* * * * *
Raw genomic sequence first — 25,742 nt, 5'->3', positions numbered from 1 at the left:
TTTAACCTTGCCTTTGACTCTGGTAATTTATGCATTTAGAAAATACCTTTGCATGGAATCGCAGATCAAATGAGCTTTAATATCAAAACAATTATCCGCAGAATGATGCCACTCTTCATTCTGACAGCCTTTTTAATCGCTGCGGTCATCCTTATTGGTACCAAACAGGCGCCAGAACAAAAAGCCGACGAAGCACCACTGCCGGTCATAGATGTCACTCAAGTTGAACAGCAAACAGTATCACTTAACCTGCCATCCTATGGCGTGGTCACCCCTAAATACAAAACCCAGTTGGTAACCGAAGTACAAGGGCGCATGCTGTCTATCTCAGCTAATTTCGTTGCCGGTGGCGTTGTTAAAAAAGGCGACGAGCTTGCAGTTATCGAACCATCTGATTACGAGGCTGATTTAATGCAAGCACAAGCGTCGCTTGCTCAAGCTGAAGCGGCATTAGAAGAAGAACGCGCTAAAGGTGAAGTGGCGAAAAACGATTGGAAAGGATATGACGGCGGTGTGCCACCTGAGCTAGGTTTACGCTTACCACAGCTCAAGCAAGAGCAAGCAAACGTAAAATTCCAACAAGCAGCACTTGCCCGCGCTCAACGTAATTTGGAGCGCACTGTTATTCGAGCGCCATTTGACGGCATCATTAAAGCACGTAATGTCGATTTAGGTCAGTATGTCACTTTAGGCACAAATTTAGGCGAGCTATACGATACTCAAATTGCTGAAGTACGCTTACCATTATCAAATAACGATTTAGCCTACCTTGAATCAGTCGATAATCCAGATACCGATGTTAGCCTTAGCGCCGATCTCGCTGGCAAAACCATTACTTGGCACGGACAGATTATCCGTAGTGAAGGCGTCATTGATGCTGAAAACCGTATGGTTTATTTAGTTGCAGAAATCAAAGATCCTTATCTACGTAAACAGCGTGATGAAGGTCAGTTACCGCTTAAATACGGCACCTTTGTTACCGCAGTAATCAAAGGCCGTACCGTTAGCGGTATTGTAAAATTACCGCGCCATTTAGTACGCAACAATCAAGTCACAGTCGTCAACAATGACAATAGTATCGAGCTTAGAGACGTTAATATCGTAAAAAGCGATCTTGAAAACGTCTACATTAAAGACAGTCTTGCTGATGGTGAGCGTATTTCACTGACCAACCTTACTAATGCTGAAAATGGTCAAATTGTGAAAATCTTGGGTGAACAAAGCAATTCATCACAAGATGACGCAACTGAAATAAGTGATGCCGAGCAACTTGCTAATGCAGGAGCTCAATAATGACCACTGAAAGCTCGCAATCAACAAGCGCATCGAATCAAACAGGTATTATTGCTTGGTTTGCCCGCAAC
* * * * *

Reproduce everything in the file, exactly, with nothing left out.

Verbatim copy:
Raw genomic sequence first — 25,742 nt, 5'->3', positions numbered from 1 at the left:
TTTAACCTTGCCTTTGACTCTGGTAATTTATGCATTTAGAAAATACCTTTGCATGGAATCGCAGATCAAATGAGCTTTAATATCAAAACAATTATCCGCAGAATGATGCCACTCTTCATTCTGACAGCCTTTTTAATCGCTGCGGTCATCCTTATTGGTACCAAACAGGCGCCAGAACAAAAAGCCGACGAAGCACCACTGCCGGTCATAGATGTCACTCAAGTTGAACAGCAAACAGTATCACTTAACCTGCCATCCTATGGCGTGGTCACCCCTAAATACAAAACCCAGTTGGTAACCGAAGTACAAGGGCGCATGCTGTCTATCTCAGCTAATTTCGTTGCCGGTGGCGTTGTTAAAAAAGGCGACGAGCTTGCAGTTATCGAACCATCTGATTACGAGGCTGATTTAATGCAAGCACAAGCGTCGCTTGCTCAAGCTGAAGCGGCATTAGAAGAAGAACGCGCTAAAGGTGAAGTGGCGAAAAACGATTGGAAAGGATATGACGGCGGTGTGCCACCTGAGCTAGGTTTACGCTTACCACAGCTCAAGCAAGAGCAAGCAAACGTAAAATTCCAACAAGCAGCACTTGCCCGCGCTCAACGTAATTTGGAGCGCACTGTTATTCGAGCGCCATTTGACGGCATCATTAAAGCACGTAATGTCGATTTAGGTCAGTATGTCACTTTAGGCACAAATTTAGGCGAGCTATACGATACTCAAATTGCTGAAGTACGCTTACCATTATCAAATAACGATTTAGCCTACCTTGAATCAGTCGATAATCCAGATACCGATGTTAGCCTTAGCGCCGATCTCGCTGGCAAAACCATTACTTGGCACGGACAGATTATCCGTAGTGAAGGCGTCATTGATGCTGAAAACCGTATGGTTTATTTAGTTGCAGAAATCAAAGATCCTTATCTACGTAAACAGCGTGATGAAGGTCAGTTACCGCTTAAATACGGCACCTTTGTTACCGCAGTAATCAAAGGCCGTACCGTTAGCGGTATTGTAAAATTACCGCGCCATTTAGTACGCAACAATCAAGTCACAGTCGTCAACAATGACAATAGTATCGAGCTTAGAGACGTTAATATCGTAAAAAGCGATCTTGAAAACGTCTACATTAAAGACAGTCTTGCTGATGGTGAGCGTATTTCACTGACCAACCTTACTAATGCTGAAAATGGTCAAATTGTGAAAATCTTGGGTGAACAAAGCAATTCATCACAAGATGACGCAACTGAAATAAGTGATGCCGAGCAACTTGCTAATGCAGGAGCTCAATAATGACCACTGAAAGCTCGCAATCAACAAGCGCATCGAATCAAACAGGTATTATTGCTTGGTTTGCCCGCAAC